"It don't pay to jump from one bridge to another bridge all the time," she said.
The weak economy has stoked worries at all levels of society, from the well-to-do in Montgomery County to those living on fixed incomes in Baltimore, according to Paul S. Herrnson, director of the Center for American Politics and Citizenship at the University of Maryland, College Park. The affluent might be concerned about how much of an inheritance they'll be able to leave their children, while those less fortunate are worried about affording the rent, prescription drugs and healthy food, he said.
Herrnson said that economic concerns this year are widespread as the country lurches out of recession.
"Most Americans of 40 [years] and older were raised during a period when America was on the rise," Herrnson said. "And now it seems the American dream is more distant for most people, particularly those in the middle class and those we'd describe as working class."
Robert Nusbaum, an Owings Mills resident who is semiretired, said voters need to realize that there's no "magic bullet" that's going to cure economic ills. The 60-year-old Democrat said that two years ago, the country was "on the precipice of a depression."
While he's concerned about the economy, he's more cautious about what he thinks it's going to take to improve its health.
"I'm a lot more measured," Nusbaum said. "I don't think there's going to be a political fix to what's going on right now. There are too many variables that have to be addressed before things get turned around."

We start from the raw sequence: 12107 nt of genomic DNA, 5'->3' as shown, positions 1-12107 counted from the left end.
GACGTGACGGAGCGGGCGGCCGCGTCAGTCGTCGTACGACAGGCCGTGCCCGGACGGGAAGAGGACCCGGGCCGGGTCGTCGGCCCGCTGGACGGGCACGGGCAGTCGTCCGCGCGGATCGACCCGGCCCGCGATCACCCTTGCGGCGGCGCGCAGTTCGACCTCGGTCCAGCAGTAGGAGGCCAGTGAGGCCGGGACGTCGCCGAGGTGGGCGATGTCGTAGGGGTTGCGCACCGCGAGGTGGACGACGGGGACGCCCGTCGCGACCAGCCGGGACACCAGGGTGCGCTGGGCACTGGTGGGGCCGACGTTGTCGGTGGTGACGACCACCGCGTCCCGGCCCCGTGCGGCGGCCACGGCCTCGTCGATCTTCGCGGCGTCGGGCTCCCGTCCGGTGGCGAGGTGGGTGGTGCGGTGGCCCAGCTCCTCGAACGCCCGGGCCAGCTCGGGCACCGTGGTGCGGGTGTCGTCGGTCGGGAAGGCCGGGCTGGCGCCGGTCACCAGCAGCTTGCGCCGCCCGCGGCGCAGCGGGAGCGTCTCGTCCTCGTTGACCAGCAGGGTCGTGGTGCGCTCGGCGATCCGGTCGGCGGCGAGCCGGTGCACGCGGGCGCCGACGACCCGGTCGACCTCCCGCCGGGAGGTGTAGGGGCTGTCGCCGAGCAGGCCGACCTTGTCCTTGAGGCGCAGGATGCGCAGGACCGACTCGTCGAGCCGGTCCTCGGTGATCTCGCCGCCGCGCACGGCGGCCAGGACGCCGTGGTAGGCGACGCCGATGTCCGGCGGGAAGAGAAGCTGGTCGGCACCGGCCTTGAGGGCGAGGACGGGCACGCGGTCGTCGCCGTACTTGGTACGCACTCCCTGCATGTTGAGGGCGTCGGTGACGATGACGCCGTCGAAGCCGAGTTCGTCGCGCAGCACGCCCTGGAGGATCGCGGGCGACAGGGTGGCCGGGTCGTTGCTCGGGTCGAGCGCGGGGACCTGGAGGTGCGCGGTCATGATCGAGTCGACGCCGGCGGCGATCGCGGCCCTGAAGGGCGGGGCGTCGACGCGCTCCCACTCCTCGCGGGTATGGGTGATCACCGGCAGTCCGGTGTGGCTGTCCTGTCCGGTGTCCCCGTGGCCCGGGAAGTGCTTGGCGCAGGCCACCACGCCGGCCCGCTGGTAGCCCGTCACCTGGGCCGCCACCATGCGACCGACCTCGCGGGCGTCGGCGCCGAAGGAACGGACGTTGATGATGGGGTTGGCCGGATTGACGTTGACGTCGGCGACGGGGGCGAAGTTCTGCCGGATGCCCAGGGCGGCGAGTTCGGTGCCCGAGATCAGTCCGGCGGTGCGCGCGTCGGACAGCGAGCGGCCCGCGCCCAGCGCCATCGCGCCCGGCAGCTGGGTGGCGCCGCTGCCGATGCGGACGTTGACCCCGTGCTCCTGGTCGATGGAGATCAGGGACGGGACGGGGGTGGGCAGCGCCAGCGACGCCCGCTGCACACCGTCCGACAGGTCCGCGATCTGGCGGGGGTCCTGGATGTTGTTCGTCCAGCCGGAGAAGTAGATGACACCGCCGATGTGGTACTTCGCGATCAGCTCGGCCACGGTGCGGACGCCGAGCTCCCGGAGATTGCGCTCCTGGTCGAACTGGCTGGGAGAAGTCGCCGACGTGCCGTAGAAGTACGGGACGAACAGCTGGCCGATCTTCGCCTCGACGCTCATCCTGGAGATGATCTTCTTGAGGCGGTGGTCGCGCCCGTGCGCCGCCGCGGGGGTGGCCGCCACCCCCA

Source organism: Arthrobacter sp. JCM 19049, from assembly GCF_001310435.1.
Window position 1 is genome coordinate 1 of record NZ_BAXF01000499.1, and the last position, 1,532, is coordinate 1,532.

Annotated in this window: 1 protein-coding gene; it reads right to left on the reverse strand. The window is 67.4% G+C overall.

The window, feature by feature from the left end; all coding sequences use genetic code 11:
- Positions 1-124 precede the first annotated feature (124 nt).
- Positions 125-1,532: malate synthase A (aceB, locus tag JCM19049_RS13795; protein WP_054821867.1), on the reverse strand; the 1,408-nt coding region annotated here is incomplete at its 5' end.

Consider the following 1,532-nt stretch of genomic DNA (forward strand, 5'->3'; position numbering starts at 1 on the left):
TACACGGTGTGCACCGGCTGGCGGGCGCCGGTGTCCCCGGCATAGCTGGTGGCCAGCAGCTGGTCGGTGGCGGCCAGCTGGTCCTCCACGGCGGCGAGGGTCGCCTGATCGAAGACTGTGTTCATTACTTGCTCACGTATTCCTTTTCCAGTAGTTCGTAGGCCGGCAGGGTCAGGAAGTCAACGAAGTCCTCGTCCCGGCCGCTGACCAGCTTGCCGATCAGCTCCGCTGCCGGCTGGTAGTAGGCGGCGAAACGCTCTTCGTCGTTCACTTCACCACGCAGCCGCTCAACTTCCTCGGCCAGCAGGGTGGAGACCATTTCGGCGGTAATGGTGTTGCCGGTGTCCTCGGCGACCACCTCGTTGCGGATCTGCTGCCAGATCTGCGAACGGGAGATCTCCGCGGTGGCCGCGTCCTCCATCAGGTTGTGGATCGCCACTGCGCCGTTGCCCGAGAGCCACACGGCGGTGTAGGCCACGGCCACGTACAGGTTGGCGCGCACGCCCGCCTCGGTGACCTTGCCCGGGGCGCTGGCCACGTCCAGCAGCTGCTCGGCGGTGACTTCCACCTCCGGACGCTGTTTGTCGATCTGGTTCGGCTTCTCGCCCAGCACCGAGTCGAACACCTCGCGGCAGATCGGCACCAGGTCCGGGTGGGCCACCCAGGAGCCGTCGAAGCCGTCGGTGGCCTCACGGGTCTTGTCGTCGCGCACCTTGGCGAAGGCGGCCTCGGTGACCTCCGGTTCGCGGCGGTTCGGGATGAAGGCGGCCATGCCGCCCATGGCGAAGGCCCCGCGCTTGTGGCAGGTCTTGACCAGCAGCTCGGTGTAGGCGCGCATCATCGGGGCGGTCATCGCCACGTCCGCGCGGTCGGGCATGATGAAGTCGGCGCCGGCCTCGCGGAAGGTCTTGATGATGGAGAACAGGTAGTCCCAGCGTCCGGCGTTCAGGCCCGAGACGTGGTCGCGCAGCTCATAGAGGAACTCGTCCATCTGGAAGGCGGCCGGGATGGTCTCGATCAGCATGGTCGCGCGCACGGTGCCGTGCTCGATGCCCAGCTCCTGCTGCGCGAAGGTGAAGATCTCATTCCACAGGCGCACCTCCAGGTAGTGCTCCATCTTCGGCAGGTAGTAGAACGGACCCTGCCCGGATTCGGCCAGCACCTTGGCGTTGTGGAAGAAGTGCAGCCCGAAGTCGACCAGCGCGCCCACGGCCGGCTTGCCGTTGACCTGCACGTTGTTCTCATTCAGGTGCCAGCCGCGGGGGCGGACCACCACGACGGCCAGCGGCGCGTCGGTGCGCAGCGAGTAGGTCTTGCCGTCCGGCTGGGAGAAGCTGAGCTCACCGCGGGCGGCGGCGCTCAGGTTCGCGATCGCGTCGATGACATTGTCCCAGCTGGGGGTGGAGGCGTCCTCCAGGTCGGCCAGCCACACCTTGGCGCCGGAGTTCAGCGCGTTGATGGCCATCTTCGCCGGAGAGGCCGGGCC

Bloomberg News contributed to this article.
More poll results
The Baltimore Sun will publish poll results for the Maryland governor's race in Sunday's editions, followed by results for the 1st District congressional race and Question A, the slots zoning referendum in Anne Arundel County.
Sun poll methodology
The Baltimore Sun telephone survey of 798 likely voters was conducted Oct. 15-20. The Sun's pollster, OpinionWorks of Annapolis, used a Maryland Board of Elections database to identify registered voters with a history of voting in gubernatorial elections or who had registered to vote since the last election, and obtained survey results from those who ranked themselves seven or higher on 1 to 10 scale of their likelihood to vote. The Sun's sample was designed to approximate the racial, gender, geographic, partisan and age breakdown of the state's voting population as a whole, based on turnout patterns averaged over the past four Maryland general elections. Results were weighted to reflect a higher-than-average Republican turnout this year, and slightly lower African-American participation than in recent elections. The margin of error for questions that reflect the entire sample is 3.5 percentage points, which means that in 95 times out of 100, the actual answer obtained by surveying every Maryland voter would be within 3.5 percentage points of the answer obtained by using the sample. The margin of error is higher for sub-groups of respondents.